Part of Encode Justice’s popularity comes from it being so unique. As Awofisayo explains, “There really isn’t any other student organization that is focused on algorithmic justice using the platforms that we know as youth. It’s not only our underlying mission but also the way that we’re approaching it, [with] a lens that takes the power youth have and made Encode Justice a respected name in student organizations nationwide.”

That doesn’t mean that Encode Justice hasn’t run into some issues. According to Revanur, most of the people involved with Encode Justice now didn’t have much awareness about algorithmic injustices before joining the organization. That by itself is no problem. However, Raksha Govind, a high school senior who runs Encode Justice’s Georgia chapter, tells Mic that she hears one common line when reaching out to new fellows: “‘I don’t know that much about computer science.’”

“People oftentimes are excluded from these conversations if they don’t have a Ph.D. or any sort of technical background,” Revanur explains. “People aren’t able to translate this into an issue of equity and civil rights.”

Clockwise from top left: Damilola Awofisayo, Alexandra Raphling, Raksha Govind, and Sneha Revanur.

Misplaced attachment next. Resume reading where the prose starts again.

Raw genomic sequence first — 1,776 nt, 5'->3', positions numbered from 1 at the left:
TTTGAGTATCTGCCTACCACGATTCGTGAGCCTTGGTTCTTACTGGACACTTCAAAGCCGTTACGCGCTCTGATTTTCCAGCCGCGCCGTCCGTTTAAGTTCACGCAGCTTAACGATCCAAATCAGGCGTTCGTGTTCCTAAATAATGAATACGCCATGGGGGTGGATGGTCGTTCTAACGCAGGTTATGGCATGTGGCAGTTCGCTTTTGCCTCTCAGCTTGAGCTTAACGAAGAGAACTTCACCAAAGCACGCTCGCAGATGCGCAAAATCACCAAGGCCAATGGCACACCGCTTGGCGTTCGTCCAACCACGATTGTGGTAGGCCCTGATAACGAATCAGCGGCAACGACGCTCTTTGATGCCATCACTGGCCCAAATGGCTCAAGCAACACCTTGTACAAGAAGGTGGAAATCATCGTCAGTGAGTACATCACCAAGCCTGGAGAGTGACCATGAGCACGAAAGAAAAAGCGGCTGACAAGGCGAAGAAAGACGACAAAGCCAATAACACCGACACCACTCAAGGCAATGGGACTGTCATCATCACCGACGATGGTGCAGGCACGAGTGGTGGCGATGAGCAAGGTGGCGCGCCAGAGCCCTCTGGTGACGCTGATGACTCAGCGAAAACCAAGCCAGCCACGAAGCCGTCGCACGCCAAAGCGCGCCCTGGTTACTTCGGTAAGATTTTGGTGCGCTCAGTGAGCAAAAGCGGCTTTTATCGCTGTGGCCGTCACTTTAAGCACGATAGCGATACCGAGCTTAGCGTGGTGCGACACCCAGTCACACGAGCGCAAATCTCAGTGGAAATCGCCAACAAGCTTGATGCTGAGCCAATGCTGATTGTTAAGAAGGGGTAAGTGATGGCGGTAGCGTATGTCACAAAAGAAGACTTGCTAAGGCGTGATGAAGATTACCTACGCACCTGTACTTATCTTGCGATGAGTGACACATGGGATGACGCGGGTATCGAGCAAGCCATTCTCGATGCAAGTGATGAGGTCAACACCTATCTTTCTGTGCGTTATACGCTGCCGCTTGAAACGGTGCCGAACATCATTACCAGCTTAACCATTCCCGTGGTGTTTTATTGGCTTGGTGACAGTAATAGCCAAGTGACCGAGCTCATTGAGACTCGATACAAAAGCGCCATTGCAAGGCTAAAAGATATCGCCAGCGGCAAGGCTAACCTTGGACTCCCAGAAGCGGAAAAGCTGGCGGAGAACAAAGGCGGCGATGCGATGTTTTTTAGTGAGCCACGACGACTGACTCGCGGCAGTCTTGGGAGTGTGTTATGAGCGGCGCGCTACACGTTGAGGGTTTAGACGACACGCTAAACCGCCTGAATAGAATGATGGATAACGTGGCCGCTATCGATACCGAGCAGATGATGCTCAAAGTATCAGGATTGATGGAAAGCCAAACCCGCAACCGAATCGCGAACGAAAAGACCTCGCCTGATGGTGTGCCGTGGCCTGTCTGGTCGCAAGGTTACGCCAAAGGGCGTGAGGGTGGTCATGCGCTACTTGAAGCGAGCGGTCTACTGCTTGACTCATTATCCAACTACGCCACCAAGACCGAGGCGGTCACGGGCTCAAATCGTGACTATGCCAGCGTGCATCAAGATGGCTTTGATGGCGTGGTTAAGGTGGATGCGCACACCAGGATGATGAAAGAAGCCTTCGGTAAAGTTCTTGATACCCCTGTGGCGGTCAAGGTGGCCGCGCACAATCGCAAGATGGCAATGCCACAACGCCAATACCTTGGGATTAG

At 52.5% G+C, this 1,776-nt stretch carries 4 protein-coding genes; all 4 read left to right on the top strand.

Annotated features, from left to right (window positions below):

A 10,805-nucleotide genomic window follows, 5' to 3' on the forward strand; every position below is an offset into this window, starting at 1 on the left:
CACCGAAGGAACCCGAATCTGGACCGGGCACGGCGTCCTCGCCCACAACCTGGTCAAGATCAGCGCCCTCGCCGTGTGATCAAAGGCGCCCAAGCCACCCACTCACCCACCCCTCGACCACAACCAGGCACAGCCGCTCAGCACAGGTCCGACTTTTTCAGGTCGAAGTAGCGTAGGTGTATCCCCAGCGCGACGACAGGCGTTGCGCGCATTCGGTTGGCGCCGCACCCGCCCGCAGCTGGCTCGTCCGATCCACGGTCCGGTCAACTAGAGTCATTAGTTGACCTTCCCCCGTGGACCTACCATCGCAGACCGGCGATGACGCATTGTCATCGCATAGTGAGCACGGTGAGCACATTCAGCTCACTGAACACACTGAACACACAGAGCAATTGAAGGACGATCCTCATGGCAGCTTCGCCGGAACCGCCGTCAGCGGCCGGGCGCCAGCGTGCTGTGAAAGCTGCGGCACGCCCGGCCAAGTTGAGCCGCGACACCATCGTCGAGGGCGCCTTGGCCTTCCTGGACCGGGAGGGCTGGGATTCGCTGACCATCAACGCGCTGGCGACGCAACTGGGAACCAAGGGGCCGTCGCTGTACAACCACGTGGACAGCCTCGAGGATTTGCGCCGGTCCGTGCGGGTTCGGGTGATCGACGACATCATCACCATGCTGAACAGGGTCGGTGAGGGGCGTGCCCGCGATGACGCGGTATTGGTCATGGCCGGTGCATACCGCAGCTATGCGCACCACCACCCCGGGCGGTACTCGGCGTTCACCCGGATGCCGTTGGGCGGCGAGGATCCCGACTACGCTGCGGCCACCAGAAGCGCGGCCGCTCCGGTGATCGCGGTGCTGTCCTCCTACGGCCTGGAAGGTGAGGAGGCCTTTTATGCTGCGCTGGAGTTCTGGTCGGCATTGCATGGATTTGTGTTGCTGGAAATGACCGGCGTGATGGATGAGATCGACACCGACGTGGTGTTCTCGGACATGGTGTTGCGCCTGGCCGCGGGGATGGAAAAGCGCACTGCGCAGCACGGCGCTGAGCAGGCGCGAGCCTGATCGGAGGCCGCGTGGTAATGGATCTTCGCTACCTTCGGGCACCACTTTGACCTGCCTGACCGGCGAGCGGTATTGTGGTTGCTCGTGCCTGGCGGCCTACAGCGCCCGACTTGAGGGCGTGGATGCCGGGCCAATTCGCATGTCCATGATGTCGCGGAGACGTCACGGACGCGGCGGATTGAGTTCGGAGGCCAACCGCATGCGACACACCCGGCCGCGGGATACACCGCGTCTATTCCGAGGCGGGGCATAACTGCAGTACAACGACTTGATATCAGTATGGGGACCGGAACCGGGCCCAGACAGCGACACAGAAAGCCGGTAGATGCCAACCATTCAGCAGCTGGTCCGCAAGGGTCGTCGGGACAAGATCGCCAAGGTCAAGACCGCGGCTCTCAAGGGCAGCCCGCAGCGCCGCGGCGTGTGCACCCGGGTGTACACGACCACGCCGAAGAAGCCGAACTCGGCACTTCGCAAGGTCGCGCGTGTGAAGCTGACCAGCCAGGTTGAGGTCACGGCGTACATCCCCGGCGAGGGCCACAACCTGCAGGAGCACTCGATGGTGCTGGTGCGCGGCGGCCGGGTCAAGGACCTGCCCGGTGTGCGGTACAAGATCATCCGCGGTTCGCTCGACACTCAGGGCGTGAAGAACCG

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To combat this problem, Encode Justice focuses on showing people the connection between algorithms and social justice overall. You don’t need a computer science degree to talk about something that affects you every day. In addition, Govind says, “There are so many interests that we incorporate into our organization that really reach out to people because they can find the niche that they really like.” For example, if you’re a writer, then you can contribute to the organization’s blog, which is edited by Raphling.

“As the most interconnected generation, we should be taking a more active stance on [algorithms], but we’ve been previously left out,” Revanur says. “It’s time ... to go more youth-involved, especially because we are going to be the next generation of regulators, activists, developers — people living with the impacts of these technologies.”